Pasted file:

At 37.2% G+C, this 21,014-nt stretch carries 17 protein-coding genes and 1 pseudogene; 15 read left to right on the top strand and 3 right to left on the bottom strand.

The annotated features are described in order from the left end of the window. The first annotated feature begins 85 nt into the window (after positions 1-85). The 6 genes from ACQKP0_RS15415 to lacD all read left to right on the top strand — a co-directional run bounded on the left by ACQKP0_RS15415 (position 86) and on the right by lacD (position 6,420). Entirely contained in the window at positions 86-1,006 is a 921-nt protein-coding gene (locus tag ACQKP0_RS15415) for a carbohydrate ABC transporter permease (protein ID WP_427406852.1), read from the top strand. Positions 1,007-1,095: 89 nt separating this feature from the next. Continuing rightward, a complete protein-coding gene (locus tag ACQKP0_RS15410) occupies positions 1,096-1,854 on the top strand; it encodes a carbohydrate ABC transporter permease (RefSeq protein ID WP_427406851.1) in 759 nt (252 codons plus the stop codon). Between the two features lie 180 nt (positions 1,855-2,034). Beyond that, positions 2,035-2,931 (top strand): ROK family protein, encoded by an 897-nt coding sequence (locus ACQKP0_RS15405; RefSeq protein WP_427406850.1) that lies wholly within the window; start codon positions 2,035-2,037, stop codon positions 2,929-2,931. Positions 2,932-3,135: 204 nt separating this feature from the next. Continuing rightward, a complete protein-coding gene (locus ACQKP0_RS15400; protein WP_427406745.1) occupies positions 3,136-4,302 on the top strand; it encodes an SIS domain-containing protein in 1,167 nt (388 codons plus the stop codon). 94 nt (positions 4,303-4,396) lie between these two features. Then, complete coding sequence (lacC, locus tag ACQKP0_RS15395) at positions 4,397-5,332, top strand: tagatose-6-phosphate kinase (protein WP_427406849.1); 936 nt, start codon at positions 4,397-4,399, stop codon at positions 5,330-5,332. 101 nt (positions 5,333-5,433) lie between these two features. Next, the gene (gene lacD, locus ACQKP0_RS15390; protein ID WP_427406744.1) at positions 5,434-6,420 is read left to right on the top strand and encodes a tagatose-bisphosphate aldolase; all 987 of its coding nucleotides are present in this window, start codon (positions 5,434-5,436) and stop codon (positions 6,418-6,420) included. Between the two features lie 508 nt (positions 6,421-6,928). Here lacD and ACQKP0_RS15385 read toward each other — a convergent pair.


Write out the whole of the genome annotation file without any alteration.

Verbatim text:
At 37.2% G+C, this 21,014-nt stretch carries 17 protein-coding genes and 1 pseudogene; 15 read left to right on the top strand and 3 right to left on the bottom strand.

The annotated features are described in order from the left end of the window. The first annotated feature begins 85 nt into the window (after positions 1-85). The 6 genes from ACQKP0_RS15415 to lacD all read left to right on the top strand — a co-directional run bounded on the left by ACQKP0_RS15415 (position 86) and on the right by lacD (position 6,420). Entirely contained in the window at positions 86-1,006 is a 921-nt protein-coding gene (locus tag ACQKP0_RS15415) for a carbohydrate ABC transporter permease (protein ID WP_427406852.1), read from the top strand. Positions 1,007-1,095: 89 nt separating this feature from the next. Continuing rightward, a complete protein-coding gene (locus tag ACQKP0_RS15410) occupies positions 1,096-1,854 on the top strand; it encodes a carbohydrate ABC transporter permease (RefSeq protein ID WP_427406851.1) in 759 nt (252 codons plus the stop codon). Between the two features lie 180 nt (positions 1,855-2,034). Beyond that, positions 2,035-2,931 (top strand): ROK family protein, encoded by an 897-nt coding sequence (locus ACQKP0_RS15405; RefSeq protein WP_427406850.1) that lies wholly within the window; start codon positions 2,035-2,037, stop codon positions 2,929-2,931. Positions 2,932-3,135: 204 nt separating this feature from the next. Continuing rightward, a complete protein-coding gene (locus ACQKP0_RS15400; protein WP_427406745.1) occupies positions 3,136-4,302 on the top strand; it encodes an SIS domain-containing protein in 1,167 nt (388 codons plus the stop codon). 94 nt (positions 4,303-4,396) lie between these two features. Then, complete coding sequence (lacC, locus tag ACQKP0_RS15395) at positions 4,397-5,332, top strand: tagatose-6-phosphate kinase (protein WP_427406849.1); 936 nt, start codon at positions 4,397-4,399, stop codon at positions 5,330-5,332. 101 nt (positions 5,333-5,433) lie between these two features. Next, the gene (gene lacD, locus ACQKP0_RS15390; protein ID WP_427406744.1) at positions 5,434-6,420 is read left to right on the top strand and encodes a tagatose-bisphosphate aldolase; all 987 of its coding nucleotides are present in this window, start codon (positions 5,434-5,436) and stop codon (positions 6,418-6,420) included. Between the two features lie 508 nt (positions 6,421-6,928). Here lacD and ACQKP0_RS15385 read toward each other — a convergent pair.